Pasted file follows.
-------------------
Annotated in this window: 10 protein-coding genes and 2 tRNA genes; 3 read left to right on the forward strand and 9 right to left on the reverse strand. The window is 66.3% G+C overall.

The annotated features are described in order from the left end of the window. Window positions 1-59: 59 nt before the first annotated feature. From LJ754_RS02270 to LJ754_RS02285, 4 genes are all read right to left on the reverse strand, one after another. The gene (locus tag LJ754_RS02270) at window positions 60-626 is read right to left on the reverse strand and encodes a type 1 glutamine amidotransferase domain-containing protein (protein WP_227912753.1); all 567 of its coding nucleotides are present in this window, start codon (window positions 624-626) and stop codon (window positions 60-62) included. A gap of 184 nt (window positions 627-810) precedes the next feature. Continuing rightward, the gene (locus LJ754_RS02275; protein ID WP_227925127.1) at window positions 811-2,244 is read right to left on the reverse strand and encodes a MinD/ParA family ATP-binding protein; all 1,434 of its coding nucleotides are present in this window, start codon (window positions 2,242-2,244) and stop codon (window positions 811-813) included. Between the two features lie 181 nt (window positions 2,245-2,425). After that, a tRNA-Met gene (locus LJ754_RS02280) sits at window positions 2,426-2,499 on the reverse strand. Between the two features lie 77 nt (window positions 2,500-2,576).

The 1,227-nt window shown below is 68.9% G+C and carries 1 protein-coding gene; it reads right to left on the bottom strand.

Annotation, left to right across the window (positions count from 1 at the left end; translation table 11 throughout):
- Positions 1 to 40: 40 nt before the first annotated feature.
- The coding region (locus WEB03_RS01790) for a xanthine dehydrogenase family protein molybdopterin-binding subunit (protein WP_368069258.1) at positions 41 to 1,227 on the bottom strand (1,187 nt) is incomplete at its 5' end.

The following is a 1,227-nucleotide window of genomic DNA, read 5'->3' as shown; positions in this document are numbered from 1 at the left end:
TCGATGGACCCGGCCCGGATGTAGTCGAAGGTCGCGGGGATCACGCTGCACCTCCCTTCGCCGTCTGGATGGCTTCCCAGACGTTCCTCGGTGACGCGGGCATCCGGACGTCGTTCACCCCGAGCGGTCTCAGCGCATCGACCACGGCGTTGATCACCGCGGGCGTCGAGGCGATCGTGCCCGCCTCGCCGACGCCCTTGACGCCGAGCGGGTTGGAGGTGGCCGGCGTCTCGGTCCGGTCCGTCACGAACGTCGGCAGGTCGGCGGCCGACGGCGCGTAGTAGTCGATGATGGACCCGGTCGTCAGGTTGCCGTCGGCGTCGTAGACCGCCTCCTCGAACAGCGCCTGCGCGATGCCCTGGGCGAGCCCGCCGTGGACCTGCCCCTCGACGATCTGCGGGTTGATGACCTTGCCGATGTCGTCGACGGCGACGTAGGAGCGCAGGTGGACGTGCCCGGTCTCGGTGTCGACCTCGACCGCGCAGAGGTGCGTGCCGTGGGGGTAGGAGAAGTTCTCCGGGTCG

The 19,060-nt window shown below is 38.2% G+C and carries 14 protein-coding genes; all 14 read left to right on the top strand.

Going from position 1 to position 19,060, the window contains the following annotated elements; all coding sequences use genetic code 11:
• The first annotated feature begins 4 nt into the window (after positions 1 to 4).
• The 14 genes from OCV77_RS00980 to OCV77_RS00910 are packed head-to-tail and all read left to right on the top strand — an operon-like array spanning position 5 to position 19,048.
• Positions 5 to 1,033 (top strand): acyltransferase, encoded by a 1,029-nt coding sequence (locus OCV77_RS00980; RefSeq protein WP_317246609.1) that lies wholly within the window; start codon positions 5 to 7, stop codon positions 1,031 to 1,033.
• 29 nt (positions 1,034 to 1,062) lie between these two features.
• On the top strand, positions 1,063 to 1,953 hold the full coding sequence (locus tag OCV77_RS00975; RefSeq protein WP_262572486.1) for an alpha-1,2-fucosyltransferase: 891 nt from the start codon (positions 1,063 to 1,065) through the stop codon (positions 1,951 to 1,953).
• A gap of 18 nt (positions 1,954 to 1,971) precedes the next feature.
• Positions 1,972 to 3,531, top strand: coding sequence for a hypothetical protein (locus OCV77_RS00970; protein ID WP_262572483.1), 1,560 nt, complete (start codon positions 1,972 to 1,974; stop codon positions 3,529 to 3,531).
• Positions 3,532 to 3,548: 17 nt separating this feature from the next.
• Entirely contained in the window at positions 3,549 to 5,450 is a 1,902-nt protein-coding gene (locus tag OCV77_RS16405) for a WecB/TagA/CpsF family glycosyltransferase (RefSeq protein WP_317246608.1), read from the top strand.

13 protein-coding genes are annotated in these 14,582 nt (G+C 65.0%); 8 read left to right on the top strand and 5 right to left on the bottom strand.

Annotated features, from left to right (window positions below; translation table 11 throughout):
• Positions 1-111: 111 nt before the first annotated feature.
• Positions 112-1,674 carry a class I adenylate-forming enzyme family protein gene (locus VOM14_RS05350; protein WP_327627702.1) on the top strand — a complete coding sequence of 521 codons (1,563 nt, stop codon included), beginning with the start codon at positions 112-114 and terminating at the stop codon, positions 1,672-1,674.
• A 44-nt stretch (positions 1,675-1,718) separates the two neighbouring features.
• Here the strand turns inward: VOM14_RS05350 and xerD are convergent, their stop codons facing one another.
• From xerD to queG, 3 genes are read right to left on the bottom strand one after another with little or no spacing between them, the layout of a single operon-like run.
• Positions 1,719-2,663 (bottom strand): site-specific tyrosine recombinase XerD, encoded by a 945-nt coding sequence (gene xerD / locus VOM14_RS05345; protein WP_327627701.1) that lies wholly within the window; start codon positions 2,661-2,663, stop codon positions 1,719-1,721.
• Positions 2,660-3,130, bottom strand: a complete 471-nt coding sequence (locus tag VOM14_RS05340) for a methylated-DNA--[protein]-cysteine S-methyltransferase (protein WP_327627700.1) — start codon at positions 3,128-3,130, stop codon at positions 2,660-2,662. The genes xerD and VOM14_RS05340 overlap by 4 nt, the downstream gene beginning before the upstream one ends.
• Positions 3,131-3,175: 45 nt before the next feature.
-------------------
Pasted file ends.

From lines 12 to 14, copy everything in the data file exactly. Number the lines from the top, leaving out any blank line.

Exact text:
• The 14 genes from OCV77_RS00980 to OCV77_RS00910 are packed head-to-tail and all read left to right on the top strand — an operon-like array spanning position 5 to position 19,048.
• Positions 5 to 1,033 (top strand): acyltransferase, encoded by a 1,029-nt coding sequence (locus OCV77_RS00980; RefSeq protein WP_317246609.1) that lies wholly within the window; start codon positions 5 to 7, stop codon positions 1,031 to 1,033.
• 29 nt (positions 1,034 to 1,062) lie between these two features.